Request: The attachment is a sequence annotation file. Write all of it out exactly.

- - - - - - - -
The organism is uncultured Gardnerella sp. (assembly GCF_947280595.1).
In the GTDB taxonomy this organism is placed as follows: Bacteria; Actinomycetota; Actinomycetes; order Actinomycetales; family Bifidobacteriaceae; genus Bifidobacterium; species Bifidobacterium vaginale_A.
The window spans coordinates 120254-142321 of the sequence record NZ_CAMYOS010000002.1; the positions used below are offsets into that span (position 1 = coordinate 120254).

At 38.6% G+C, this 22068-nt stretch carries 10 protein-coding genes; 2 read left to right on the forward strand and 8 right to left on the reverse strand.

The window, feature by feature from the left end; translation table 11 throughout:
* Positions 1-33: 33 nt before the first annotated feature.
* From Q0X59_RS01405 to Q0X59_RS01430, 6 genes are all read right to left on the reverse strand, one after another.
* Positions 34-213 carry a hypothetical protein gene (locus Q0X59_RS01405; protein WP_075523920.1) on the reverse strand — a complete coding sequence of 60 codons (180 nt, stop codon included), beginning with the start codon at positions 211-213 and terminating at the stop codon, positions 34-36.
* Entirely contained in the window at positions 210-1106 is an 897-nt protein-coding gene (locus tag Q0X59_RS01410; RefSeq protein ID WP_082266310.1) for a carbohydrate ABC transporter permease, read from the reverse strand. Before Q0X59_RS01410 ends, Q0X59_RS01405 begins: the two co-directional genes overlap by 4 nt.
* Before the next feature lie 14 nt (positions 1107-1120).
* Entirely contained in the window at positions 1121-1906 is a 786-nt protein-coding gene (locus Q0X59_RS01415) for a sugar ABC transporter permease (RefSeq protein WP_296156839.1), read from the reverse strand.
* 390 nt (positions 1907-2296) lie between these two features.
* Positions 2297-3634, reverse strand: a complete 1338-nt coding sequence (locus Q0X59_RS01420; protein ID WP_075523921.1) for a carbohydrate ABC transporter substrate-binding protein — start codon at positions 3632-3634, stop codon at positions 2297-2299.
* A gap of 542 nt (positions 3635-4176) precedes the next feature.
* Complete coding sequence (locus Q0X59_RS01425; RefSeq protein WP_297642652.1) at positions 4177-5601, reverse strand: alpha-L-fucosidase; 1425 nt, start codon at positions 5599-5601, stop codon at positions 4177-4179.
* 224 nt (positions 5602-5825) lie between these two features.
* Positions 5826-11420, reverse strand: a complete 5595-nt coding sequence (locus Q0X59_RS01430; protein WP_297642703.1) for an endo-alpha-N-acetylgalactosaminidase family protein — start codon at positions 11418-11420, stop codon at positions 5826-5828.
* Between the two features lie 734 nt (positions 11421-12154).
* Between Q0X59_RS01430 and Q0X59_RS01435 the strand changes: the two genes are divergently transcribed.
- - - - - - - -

The organism is uncultured Gardnerella sp. (assembly GCF_947280595.1).
In the GTDB taxonomy this organism is placed as follows: Bacteria; Actinomycetota; Actinomycetes; order Actinomycetales; family Bifidobacteriaceae; genus Bifidobacterium; species Bifidobacterium vaginale_A.
The window spans coordinates 120254-142321 of the sequence record NZ_CAMYOS010000002.1; the positions used below are offsets into that span (position 1 = coordinate 120254).

At 38.6% G+C, this 22068-nt stretch carries 10 protein-coding genes; 2 read left to right on the forward strand and 8 right to left on the reverse strand.

The window, feature by feature from the left end; translation table 11 throughout:
* Positions 1-33: 33 nt before the first annotated feature.
* From Q0X59_RS01405 to Q0X59_RS01430, 6 genes are all read right to left on the reverse strand, one after another.
* Positions 34-213 carry a hypothetical protein gene (locus Q0X59_RS01405; protein WP_075523920.1) on the reverse strand — a complete coding sequence of 60 codons (180 nt, stop codon included), beginning with the start codon at positions 211-213 and terminating at the stop codon, positions 34-36.
* Entirely contained in the window at positions 210-1106 is an 897-nt protein-coding gene (locus tag Q0X59_RS01410; RefSeq protein ID WP_082266310.1) for a carbohydrate ABC transporter permease, read from the reverse strand. Before Q0X59_RS01410 ends, Q0X59_RS01405 begins: the two co-directional genes overlap by 4 nt.
* Before the next feature lie 14 nt (positions 1107-1120).
* Entirely contained in the window at positions 1121-1906 is a 786-nt protein-coding gene (locus Q0X59_RS01415) for a sugar ABC transporter permease (RefSeq protein WP_296156839.1), read from the reverse strand.
* 390 nt (positions 1907-2296) lie between these two features.
* Positions 2297-3634, reverse strand: a complete 1338-nt coding sequence (locus Q0X59_RS01420; protein ID WP_075523921.1) for a carbohydrate ABC transporter substrate-binding protein — start codon at positions 3632-3634, stop codon at positions 2297-2299.
* A gap of 542 nt (positions 3635-4176) precedes the next feature.
* Complete coding sequence (locus Q0X59_RS01425; RefSeq protein WP_297642652.1) at positions 4177-5601, reverse strand: alpha-L-fucosidase; 1425 nt, start codon at positions 5599-5601, stop codon at positions 4177-4179.
* 224 nt (positions 5602-5825) lie between these two features.
* Positions 5826-11420, reverse strand: a complete 5595-nt coding sequence (locus Q0X59_RS01430; protein WP_297642703.1) for an endo-alpha-N-acetylgalactosaminidase family protein — start codon at positions 11418-11420, stop codon at positions 5826-5828.
* Between the two features lie 734 nt (positions 11421-12154).
* Between Q0X59_RS01430 and Q0X59_RS01435 the strand changes: the two genes are divergently transcribed.